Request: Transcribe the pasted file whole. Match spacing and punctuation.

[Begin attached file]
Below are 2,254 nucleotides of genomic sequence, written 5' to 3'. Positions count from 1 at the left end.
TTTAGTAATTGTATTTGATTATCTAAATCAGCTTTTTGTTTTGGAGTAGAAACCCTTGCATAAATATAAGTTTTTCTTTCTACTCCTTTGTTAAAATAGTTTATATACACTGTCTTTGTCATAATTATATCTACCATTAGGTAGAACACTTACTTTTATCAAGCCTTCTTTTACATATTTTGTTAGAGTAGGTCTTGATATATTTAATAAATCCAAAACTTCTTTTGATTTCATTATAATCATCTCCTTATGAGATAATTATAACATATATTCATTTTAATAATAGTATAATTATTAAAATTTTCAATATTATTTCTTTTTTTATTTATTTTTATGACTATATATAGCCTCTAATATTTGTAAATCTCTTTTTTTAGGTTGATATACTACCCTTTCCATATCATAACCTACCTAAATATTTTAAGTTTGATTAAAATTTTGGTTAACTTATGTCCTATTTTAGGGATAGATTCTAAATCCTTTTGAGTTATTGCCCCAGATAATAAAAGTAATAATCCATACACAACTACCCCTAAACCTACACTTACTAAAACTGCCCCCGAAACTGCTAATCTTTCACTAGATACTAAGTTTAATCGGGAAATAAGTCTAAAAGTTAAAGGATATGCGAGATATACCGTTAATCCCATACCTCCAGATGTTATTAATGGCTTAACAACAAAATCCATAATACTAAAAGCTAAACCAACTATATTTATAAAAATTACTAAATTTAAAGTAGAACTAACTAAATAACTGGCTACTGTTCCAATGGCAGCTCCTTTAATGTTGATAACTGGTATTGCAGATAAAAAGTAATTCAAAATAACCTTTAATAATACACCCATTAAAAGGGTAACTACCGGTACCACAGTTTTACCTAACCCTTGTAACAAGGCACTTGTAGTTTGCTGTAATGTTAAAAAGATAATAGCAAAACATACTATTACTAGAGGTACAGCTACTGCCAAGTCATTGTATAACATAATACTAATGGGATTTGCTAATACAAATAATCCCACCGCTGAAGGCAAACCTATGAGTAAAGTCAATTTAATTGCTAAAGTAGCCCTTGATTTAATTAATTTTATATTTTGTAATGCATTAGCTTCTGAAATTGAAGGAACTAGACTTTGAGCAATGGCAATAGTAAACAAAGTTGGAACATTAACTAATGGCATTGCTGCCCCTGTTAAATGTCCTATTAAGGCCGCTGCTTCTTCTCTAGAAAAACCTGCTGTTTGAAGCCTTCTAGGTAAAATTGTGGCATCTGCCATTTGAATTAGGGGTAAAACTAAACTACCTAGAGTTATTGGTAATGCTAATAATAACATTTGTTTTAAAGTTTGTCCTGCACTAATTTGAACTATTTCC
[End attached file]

Below are 2,254 nucleotides of genomic sequence, written 5' to 3'. Positions count from 1 at the left end.
TTTAGTAATTGTATTTGATTATCTAAATCAGCTTTTTGTTTTGGAGTAGAAACCCTTGCATAAATATAAGTTTTTCTTTCTACTCCTTTGTTAAAATAGTTTATATACACTGTCTTTGTCATAATTATATCTACCATTAGGTAGAACACTTACTTTTATCAAGCCTTCTTTTACATATTTTGTTAGAGTAGGTCTTGATATATTTAATAAATCCAAAACTTCTTTTGATTTCATTATAATCATCTCCTTATGAGATAATTATAACATATATTCATTTTAATAATAGTATAATTATTAAAATTTTCAATATTATTTCTTTTTTTATTTATTTTTATGACTATATATAGCCTCTAATATTTGTAAATCTCTTTTTTTAGGTTGATATACTACCCTTTCCATATCATAACCTACCTAAATATTTTAAGTTTGATTAAAATTTTGGTTAACTTATGTCCTATTTTAGGGATAGATTCTAAATCCTTTTGAGTTATTGCCCCAGATAATAAAAGTAATAATCCATACACAACTACCCCTAAACCTACACTTACTAAAACTGCCCCCGAAACTGCTAATCTTTCACTAGATACTAAGTTTAATCGGGAAATAAGTCTAAAAGTTAAAGGATATGCGAGATATACCGTTAATCCCATACCTCCAGATGTTATTAATGGCTTAACAACAAAATCCATAATACTAAAAGCTAAACCAACTATATTTATAAAAATTACTAAATTTAAAGTAGAACTAACTAAATAACTGGCTACTGTTCCAATGGCAGCTCCTTTAATGTTGATAACTGGTATTGCAGATAAAAAGTAATTCAAAATAACCTTTAATAATACACCCATTAAAAGGGTAACTACCGGTACCACAGTTTTACCTAACCCTTGTAACAAGGCACTTGTAGTTTGCTGTAATGTTAAAAAGATAATAGCAAAACATACTATTACTAGAGGTACAGCTACTGCCAAGTCATTGTATAACATAATACTAATGGGATTTGCTAATACAAATAATCCCACCGCTGAAGGCAAACCTATGAGTAAAGTCAATTTAATTGCTAAAGTAGCCCTTGATTTAATTAATTTTATATTTTGTAATGCATTAGCTTCTGAAATTGAAGGAACTAGACTTTGAGCAATGGCAATAGTAAACAAAGTTGGAACATTAACTAATGGCATTGCTGCCCCTGTTAAATGTCCTATTAAGGCCGCTGCTTCTTCTCTAGAAAAACCTGCTGTTTGAAGCCTTCTAGGTAAAATTGTGGCATCTGCCATTTGAATTAGGGGTAAAACTAAACTACCTAGAGTTATTGGTAATGCTAATAATAACATTTGTTTTAAAGTTTGTCCTGCACTAATTTGAACTATTTCC